This resource developed by Sarah Thorud, Elementary Reading Specialist from Clatskanie School District in Oregon focuses on implementing screening and progress monitoring virtually. It includes guiding questions and considerations for implementation, video examples, and a sample sign-up sheet for screening and progress monitoring students virtually.
Implementation Guidance and Considerations
In this webinar, Drs. Tessie Rose Bailey and Zach Weingarten from the National Center on Intensive Intervention and the PROGRESS Center, as well as Thom Jones from the Wyoming Department of Education and Justine Essex from Freedom Elementary School in Cheyenne, Wyoming shared how to set ambitious goals for students by selecting a valid, reliable progress monitoring measure, establishing baseline performance, choosing a strategy, and writing a measurable goal.
The Academic Progress Monitoring Tools Chart is comprised of evidence-based progress monitoring tools that can be used to assess students’ academic performance, to quantify a student rate of improvement or responsiveness to instruction, and to evaluate the effectiveness of instruction. The chart displays ratings on technical rigor of performance level standards (reliability and validity) and growth standards (sensitivity, alternate forms, and decision rules) and provides information on the whether a bias analysis was conducted, and key usability features. The chart is intended to assist educators and families in becoming informed consumers who can select academic progress monitoring tools that address their specific needs. The presence of a particular tool on the chart does not constitute endorsement and should not be viewed as a recommendation from either the TRC on Academic Progress Monitoring or NCII.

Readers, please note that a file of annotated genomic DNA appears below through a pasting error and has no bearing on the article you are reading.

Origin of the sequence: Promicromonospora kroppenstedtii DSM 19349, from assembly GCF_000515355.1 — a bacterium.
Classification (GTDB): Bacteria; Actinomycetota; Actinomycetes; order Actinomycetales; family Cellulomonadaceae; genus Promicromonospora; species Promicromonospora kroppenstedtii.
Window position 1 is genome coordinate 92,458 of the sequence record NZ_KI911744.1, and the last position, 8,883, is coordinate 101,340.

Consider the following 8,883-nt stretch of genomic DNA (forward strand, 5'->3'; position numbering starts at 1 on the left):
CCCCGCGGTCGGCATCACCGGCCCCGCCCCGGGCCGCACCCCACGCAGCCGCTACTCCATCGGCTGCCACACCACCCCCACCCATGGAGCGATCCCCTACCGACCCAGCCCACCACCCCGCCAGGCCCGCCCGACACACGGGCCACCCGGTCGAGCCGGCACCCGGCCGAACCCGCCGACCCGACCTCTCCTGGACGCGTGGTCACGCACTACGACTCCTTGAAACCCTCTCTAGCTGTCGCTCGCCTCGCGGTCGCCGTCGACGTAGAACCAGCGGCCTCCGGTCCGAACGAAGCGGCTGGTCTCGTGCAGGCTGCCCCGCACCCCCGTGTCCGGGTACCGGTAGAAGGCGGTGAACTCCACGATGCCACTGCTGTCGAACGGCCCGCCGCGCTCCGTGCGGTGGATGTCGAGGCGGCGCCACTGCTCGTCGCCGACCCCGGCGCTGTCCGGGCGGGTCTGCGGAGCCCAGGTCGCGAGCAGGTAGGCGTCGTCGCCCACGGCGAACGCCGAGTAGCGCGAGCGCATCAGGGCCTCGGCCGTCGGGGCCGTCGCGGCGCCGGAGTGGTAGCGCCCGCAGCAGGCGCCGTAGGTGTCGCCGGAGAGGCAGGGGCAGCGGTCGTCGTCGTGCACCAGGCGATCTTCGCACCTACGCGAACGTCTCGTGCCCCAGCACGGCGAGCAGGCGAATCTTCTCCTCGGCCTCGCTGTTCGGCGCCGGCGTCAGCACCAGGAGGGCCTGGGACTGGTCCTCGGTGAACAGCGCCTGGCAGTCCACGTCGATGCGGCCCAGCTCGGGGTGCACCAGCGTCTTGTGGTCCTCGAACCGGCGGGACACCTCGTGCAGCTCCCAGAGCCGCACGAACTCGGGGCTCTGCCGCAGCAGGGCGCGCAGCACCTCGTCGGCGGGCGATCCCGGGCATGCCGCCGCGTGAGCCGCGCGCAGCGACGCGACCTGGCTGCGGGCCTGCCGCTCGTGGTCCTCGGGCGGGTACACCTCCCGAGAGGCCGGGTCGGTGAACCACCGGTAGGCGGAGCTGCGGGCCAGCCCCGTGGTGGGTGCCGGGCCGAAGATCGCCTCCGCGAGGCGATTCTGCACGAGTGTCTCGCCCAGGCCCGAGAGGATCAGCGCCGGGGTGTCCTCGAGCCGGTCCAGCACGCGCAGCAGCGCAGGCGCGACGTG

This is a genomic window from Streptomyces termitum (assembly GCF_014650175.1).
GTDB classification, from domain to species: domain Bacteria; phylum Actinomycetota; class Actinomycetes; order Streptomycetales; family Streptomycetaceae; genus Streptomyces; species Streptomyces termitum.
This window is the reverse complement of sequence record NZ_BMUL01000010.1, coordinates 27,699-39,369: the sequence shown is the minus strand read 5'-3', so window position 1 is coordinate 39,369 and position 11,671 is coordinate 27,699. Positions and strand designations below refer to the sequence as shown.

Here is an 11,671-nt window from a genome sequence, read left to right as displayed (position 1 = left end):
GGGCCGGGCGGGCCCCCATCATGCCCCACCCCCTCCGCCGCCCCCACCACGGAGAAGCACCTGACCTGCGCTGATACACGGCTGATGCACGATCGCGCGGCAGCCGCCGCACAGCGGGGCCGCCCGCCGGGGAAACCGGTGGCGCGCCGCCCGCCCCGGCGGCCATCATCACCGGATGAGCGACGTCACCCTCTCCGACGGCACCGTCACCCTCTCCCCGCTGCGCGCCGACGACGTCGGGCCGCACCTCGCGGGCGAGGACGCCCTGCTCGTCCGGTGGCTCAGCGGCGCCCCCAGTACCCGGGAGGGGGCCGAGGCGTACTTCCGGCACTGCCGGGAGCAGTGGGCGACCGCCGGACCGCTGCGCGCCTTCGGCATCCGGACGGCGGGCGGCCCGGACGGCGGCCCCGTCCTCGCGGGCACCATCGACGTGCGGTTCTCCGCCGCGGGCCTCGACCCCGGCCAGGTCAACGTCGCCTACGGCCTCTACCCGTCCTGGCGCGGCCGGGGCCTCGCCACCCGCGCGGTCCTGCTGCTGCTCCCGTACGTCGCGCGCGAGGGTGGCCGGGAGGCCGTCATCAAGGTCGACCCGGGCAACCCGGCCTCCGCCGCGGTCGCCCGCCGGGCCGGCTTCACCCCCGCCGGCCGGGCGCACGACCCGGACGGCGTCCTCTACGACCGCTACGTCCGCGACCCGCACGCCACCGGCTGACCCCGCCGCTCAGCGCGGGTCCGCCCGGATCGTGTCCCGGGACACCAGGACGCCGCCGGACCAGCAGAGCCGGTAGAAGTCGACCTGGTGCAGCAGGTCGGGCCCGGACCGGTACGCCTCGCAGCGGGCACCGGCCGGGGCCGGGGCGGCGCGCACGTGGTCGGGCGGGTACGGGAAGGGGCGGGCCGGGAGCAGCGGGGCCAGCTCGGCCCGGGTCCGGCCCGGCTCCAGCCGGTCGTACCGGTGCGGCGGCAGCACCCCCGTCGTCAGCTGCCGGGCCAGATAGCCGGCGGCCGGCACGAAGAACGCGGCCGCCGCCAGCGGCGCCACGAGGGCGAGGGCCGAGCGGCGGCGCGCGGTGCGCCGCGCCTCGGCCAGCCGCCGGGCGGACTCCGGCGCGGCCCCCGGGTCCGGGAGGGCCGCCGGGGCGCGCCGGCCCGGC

This is part 3 of the larger module, “Informal Academic Diagnostic Assessment: Using Data to Guide Intensive Instruction.” This part is intended to provide participants with an introduction to error analysis of curriculum-based measures for the purpose of identifying skill deficits and providing examples of error analysis in reading and mathematics. Part 4, “Identifying Target Skills,” will further link these skill deficits to intervention.
This is part 1 of the larger module, “Informal Academic Diagnostic Assessment: Using Data to Guide Intensive Instruction.” This part is intended to provide an overview of common general outcome measures (GOM) used for progress monitoring in reading and mathematics, with guidance on selecting an appropriate measure.
This training module, includes four sections that (a) provide an overview of administering common general outcome measures for progress monitoring in reading and mathematics, (b) review graphed progress monitoring data, and (c) provide guidance on identifying what type of skills the intervention should target to be most effective in reading and mathematics.
This training module demonstrates how academic progress monitoring fits into the Data-Based Individualization (DBI) process by (a) providing approaches and tools for academic progress monitoring and (b) showing how to use progress monitoring data to set ambitious goals, make instructional decisions, and plan programs for individual students with intensive needs.
This is part 4 of the module, “Informal Academic Diagnostic Assessment: Using Data to Guide Intensive Instruction.” This part of the module is intended to provide participants with guidance for identifying skills to target in reading and math interventions.
In this webinar, Drs. Kristen McMaster and Erica Lembke will present a data-based decision-making framework to individualize instruction for students with intensive needs in writing. They will describe Curriculum-Based Measures in writing, how these measures can be used for instructional decision making, and how teachers can access assessment tools for instructional decision making.